In April, a Royal Caribbean cruise will become the first to make the historic sail to Cuba from Port Tampa Bay.
The announcement of the cruise, which came Friday, makes Tampa Bay one of the first metro areas in the country to land both a nonstop flight and cruise itinerary to Cuba after the easing of restrictions by President Barack Obama that have kept Americans from visiting for decades.
But as Obama's presidency comes to an end and President-elect Donald Trump is poised to enter the White House next month, some analysts wonder if the increasing connections to Cuba — and the business that comes with it — are in peril.
Interest in traveling to Cuba has grown rapidly since Obama began improving relations and easing restrictions with the country last year. But the United States' relationship with Cuba going forward is uncertain, as are Americans' opportunities to travel there as tourists under a Trump presidency, experts say.
"So the question will be, are there enough passengers willing to take a cruise to Cuba to support it?" said John Kavulich, president of the U.S.-Cuba Trade and Economic Council in New York. "We will have to wait and see what happens. But if restrictions are increased, will travelers be satisfied with looking at Havana from just the balcony of their ships?"
The announcement comes on the heels of plans for starting commercial flights from Tampa International Airport to Havana on Southwest Airlines, which will take off for the first time Monday. Tourism boosters hope they can squeeze an extra room night or two from out-of-towners who come to Tampa Bay on their way to Cuba, said Santiago Corrada, CEO of Visit Tampa Bay, Hillsborough County's tourism arm.
"With all the cultural ties that Tampa has to Cuba, we hope that entices people to do a pre- or post-day in Tampa," Corrada said. Otherwise, the new cruise ship's impact on the Tampa Bay region will be minimal, he said.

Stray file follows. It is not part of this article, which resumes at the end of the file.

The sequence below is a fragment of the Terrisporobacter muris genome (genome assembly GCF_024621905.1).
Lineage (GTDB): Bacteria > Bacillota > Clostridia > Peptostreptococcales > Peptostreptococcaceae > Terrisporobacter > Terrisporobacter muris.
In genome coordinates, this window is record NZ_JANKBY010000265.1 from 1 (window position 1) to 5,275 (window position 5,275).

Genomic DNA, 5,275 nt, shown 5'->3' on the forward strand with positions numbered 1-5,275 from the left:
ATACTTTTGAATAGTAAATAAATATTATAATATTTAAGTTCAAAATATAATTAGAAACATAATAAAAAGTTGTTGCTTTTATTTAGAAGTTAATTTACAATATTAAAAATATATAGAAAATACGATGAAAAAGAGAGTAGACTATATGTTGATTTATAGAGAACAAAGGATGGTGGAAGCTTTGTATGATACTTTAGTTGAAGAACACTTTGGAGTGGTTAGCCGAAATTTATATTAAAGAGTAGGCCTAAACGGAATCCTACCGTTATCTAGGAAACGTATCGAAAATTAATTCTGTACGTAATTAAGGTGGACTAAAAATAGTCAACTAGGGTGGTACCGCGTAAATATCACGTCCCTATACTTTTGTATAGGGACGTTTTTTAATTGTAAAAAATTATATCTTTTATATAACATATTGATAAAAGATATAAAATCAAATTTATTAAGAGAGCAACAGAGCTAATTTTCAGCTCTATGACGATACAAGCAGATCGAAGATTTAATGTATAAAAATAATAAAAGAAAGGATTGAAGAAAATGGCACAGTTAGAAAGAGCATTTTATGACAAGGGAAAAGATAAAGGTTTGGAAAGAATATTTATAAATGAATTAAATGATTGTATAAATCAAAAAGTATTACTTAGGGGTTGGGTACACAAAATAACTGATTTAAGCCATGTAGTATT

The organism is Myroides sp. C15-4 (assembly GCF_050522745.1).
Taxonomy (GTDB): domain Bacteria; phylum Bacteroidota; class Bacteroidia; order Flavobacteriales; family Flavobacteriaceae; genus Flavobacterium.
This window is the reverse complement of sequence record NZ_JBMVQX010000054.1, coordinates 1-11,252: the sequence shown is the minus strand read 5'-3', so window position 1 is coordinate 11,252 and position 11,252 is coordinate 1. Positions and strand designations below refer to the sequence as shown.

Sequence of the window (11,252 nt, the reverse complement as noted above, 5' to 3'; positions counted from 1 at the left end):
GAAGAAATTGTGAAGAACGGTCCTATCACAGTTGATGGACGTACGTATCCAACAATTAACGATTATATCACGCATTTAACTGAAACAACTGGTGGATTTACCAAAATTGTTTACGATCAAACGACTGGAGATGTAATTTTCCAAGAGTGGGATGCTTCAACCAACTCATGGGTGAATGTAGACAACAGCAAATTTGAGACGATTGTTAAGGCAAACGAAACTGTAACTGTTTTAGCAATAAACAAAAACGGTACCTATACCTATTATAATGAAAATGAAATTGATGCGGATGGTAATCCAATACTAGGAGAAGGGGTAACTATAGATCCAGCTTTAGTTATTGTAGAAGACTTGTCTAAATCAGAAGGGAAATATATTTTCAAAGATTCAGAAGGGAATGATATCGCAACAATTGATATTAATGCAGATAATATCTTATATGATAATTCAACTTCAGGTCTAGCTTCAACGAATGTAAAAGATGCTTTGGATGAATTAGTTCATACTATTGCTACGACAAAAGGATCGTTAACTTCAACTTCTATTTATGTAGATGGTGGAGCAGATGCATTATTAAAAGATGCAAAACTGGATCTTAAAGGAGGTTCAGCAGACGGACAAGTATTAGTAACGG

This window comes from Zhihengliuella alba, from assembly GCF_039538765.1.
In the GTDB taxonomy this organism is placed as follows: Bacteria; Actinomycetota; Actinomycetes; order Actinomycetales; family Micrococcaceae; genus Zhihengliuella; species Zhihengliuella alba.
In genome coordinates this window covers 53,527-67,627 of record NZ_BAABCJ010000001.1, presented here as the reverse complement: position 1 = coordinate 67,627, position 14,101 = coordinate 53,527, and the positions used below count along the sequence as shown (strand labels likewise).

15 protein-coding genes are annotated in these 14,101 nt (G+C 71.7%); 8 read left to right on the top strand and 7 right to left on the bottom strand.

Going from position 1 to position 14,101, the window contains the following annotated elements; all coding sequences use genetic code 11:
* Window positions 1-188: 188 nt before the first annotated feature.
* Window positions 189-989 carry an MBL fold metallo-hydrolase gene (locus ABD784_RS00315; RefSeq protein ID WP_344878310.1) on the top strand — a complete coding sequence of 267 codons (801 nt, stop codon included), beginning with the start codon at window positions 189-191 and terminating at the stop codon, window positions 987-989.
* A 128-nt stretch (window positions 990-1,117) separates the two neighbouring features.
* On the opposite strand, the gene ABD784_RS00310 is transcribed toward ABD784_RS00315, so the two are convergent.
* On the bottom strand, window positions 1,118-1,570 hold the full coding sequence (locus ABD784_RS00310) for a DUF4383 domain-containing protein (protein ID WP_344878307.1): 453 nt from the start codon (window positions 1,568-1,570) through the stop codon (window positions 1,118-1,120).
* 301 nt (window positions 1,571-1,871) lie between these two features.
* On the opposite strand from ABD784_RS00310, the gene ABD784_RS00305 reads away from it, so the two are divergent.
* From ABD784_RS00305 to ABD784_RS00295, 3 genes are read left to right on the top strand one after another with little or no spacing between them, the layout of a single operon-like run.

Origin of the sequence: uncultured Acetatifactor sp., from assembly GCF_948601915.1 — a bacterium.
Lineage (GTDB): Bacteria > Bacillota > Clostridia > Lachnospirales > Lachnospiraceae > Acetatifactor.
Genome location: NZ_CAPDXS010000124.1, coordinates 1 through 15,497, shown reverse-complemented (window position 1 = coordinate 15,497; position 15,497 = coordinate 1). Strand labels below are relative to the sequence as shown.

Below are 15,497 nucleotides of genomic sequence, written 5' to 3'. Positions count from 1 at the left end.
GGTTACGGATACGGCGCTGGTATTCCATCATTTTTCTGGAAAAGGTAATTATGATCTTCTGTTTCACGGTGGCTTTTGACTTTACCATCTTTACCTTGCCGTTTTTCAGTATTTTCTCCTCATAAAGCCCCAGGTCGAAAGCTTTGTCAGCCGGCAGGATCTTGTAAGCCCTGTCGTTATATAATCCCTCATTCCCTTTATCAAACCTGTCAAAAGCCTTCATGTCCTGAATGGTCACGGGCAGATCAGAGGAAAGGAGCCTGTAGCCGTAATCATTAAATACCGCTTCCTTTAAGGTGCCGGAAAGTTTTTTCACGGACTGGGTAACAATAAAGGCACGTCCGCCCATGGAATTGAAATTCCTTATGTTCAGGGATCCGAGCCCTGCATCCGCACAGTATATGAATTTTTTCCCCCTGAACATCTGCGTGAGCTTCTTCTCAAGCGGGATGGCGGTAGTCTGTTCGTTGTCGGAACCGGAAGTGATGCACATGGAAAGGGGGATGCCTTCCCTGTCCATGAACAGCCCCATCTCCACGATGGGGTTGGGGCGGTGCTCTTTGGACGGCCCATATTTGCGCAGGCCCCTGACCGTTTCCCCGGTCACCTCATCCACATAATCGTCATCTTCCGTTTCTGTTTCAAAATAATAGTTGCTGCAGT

While travel restrictions have eased for Americans visiting Cuba, an embargo is still firmly in place. That means American travelers can't visit Cuba just as tourists, and wanting to bask on Cuban beaches and explore old Spanish markets isn't good enough. The five-decade embargo limits travel to cultural, educational and humanitarian purposes. Cargo is limited to food and medicine. Tourism and business are not permitted.
Carnival Corp. was the first cruise line to begin offering cruises to Cuba in May with service out of Miami. But Carnival will end those operations next spring when it shuts down its Fathom line. Both Royal Caribbean and Norwegian Cruise Line were approved Friday to offer additional sailings to Cuba. Both cruise lines will offer sailings from the Port of Miami, too.
Frank Reno has been booking humanitarian trips to Cuba as a guide for years. He said cruises are a great option for travelers wanting to go to Cuba now, since the country doesn't have the hotels and restaurants to support tourists yet.
"All these new flights and cruise trips will put even more stress on the infrastructure there," said Reno, who noted his business has been booming lately because of the growing interest in traveling to Cuba. "But no one knows what's going to happen next year with the change in administration and how that could affect Cuban policy."
The recently updated Empress of the Seas will port in Tampa for the 2017 summer season and offer a series of four- and five-night sailings to ports in Cuba. It will join two other Royal Caribbean ships in Tampa, the 2,543-passenger Brilliance of the Seas and 2,416-passenger Rhapsody of the Seas. The Empress of the Seas ship will start the season with a seven-day cruise, then offer four- and five-day itineraries. More details of the summer itineraries will be released at a later date, according to a news release.
"This is truly historic for Port Tampa Bay to have cruises to Cuba, and we are thrilled that Royal Caribbean has chosen Port Tampa Bay to offer the largest ship to sail to Cuba from the United States. To have three Royal Caribbean ships in 2017 is exciting for cruise passengers seeking new and innovative experiences," said Paul Anderson, CEO of Port Tampa Bay, in a statement.
Contact Justine Griffin at [email protected] or (727) 893-8467. Follow @SunBizGriffin.